3 February 2014

Swaziland: Press Attack On Airport 'Corruption'

One of Swaziland's few independent newspapers launched a scathing attack on a senior government civil servant after he refused to answer questions about the controversial Sikhuphe airport.

The airport, which was due to open in June 2010, but is still not completed, is at the centre of corruption allegations relating to contracts and tenders.

The Times Sunday reported that it had attempted to get Bertram Stewart. Principal Secretary in the Ministry of Economic Planning and Development, to answer questions relating to concerns about tenders awarded worth about E12 million (US$1.2 million), but he refused to answer questions.

The newspaper reported (2 February 2014), 'There was also the issue of five fire trucks valued at about E15 million. These were bought in South Africa in 2009, in anticipation of Sikhuphe being in operation by 2010 when South Africa hosted the World Cup. The heavy duty vehicles remained unused for a long time, resulting in two of them developing mechanical faults.

'We questioned all these things and more. Now we are looking into the issue of maintaining the airport.'

The newspaper published a report without Stewart's comments, saying he hung up the phone on its reporter.

It later reported, 'He never wants to be bothered by journalists. He has said quite a few times that he is not accountable to us. We do not understand how that happens because we are not only journalists but citizens of this country. We are taxpayers. If he is not accountable to us, who is he accountable to?'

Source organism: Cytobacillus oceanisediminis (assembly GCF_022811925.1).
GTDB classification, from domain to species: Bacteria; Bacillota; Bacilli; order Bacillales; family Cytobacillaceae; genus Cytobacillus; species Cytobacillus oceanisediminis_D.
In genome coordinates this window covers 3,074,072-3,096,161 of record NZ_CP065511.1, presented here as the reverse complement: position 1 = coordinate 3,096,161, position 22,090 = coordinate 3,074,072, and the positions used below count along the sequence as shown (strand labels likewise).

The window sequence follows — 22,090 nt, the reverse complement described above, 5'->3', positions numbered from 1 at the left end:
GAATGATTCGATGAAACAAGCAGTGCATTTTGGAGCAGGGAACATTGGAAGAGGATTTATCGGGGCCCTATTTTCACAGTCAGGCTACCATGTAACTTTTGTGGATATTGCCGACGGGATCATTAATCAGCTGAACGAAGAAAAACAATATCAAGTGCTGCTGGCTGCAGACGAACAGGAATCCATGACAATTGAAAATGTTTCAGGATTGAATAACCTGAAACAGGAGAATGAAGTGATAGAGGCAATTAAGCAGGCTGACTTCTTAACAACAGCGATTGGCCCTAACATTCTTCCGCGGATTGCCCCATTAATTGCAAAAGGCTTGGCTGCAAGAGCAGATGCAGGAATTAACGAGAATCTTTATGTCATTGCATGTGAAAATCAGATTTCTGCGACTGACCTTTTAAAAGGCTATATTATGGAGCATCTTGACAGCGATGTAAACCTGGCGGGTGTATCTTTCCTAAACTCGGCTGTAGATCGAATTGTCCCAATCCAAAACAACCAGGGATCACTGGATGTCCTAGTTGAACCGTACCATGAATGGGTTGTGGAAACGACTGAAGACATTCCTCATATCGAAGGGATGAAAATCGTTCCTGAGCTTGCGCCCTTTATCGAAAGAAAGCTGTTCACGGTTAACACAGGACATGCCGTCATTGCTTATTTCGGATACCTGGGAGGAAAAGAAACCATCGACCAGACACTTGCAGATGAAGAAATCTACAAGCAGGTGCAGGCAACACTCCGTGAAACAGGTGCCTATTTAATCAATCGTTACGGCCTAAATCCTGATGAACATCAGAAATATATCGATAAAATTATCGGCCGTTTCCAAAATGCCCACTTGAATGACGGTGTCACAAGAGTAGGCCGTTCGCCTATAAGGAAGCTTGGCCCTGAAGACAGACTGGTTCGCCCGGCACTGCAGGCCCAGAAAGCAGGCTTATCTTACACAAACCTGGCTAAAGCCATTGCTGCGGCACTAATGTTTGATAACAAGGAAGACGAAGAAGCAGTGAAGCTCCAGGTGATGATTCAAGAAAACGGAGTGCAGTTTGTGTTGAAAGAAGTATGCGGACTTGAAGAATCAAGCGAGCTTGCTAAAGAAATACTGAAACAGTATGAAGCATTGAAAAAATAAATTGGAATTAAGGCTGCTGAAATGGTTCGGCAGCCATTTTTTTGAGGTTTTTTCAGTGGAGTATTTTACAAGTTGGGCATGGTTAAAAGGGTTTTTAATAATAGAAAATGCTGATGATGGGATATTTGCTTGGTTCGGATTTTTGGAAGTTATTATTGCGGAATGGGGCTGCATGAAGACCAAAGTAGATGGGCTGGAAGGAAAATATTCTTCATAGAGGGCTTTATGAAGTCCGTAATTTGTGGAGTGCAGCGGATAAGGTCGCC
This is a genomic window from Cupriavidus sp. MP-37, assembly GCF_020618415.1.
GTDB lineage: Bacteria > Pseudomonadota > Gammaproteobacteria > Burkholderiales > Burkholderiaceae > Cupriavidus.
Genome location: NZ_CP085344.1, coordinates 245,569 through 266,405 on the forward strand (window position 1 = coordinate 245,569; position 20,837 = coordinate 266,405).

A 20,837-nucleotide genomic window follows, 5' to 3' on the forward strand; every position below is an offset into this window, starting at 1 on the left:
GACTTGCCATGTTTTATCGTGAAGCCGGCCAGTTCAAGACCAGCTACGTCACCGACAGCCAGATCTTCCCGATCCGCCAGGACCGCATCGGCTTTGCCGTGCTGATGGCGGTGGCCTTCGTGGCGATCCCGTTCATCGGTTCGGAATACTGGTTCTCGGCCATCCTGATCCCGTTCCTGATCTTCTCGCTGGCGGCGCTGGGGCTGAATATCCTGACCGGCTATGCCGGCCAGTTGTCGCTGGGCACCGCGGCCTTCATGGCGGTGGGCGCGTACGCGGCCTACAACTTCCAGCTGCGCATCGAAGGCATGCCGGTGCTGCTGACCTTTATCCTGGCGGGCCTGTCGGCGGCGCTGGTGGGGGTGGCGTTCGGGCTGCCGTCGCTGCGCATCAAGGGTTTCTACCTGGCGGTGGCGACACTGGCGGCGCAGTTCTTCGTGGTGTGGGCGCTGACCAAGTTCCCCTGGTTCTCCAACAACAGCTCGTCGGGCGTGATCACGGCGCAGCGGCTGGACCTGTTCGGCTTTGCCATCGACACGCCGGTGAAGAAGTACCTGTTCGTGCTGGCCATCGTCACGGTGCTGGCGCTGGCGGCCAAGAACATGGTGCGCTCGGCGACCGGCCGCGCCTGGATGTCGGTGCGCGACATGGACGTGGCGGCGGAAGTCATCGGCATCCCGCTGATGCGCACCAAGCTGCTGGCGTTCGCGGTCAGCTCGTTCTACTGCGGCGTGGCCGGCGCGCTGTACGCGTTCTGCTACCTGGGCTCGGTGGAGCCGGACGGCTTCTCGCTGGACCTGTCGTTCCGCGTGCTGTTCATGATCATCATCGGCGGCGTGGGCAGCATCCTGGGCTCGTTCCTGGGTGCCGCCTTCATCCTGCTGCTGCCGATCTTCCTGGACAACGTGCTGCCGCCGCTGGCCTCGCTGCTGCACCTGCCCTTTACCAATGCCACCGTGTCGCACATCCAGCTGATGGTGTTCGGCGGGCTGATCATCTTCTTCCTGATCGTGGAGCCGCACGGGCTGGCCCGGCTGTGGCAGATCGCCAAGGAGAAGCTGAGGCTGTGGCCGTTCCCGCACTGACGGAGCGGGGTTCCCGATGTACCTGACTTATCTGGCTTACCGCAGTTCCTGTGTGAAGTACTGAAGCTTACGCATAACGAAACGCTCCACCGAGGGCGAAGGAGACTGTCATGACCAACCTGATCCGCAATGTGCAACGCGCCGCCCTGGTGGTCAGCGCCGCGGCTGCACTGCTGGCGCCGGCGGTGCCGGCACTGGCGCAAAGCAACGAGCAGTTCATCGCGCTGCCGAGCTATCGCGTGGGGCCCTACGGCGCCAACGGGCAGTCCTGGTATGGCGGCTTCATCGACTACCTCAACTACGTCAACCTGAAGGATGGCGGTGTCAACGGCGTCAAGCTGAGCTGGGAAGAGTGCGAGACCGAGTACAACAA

The Times Sunday added, 'Last Sunday, we continued with our exposes of the wrongs going on at Sikhuphe International Airport. This First World facility is one of the Millennium Projects that have cost over E3 billion in the last decade or so. The budgeted amount was initially E500 million but, for various reasons, it hit the E3billion mark.

'We questioned all these things and more. Now we are looking into the issue of maintaining the airport.'

The Times Sunday editor Innocent Maphalala told his readers, 'I was surprised, therefore, when he appeared on both Channel Swazi and Swazi TV to deny a story we published last Sunday.

'There the PS was, holding three microphones while the television reporters, who probably had not read the story themselves, watched. Yes, they were watching because they did not ask him even one question. Bertram was practically speaking to himself. It was more of a statement than an interview with the TV reporters.

'He was "shocked" that we could even write about something regarding Sikhuphe without consulting either him or Percy Simelane [the government's official spokesperson].

The newspaper reported that Stewart 'featured prominently in most deliberations involving the airport contracts'.

Stewart has not always been so silent over Sikhuphe. Swazi Media Commentary has reported many times that he, had continually mislead the public about Sikhuphe airport and in particular about its readiness to open.

He told the public that it would be ready to open before the start of 2013. It was not and it did not.

In October 2010, Stewart said the airport would be open by the end of that year. It was not.

Stewart was at it again in February 2011, when he confidently told media the airport would be completed by June 2011. It was not. He also said a number of top world airlines (that he declined to name) were negotiating to use Sikhuphe. Nothing happened.

He returned to the theme two months later in April 2011 when this time he said the airport would be open by December 2011. But still no airport.

Media reports in Swaziland suggest the cost of Sikhuphe has been about E3 billion so far from an initial budget of E500 million.

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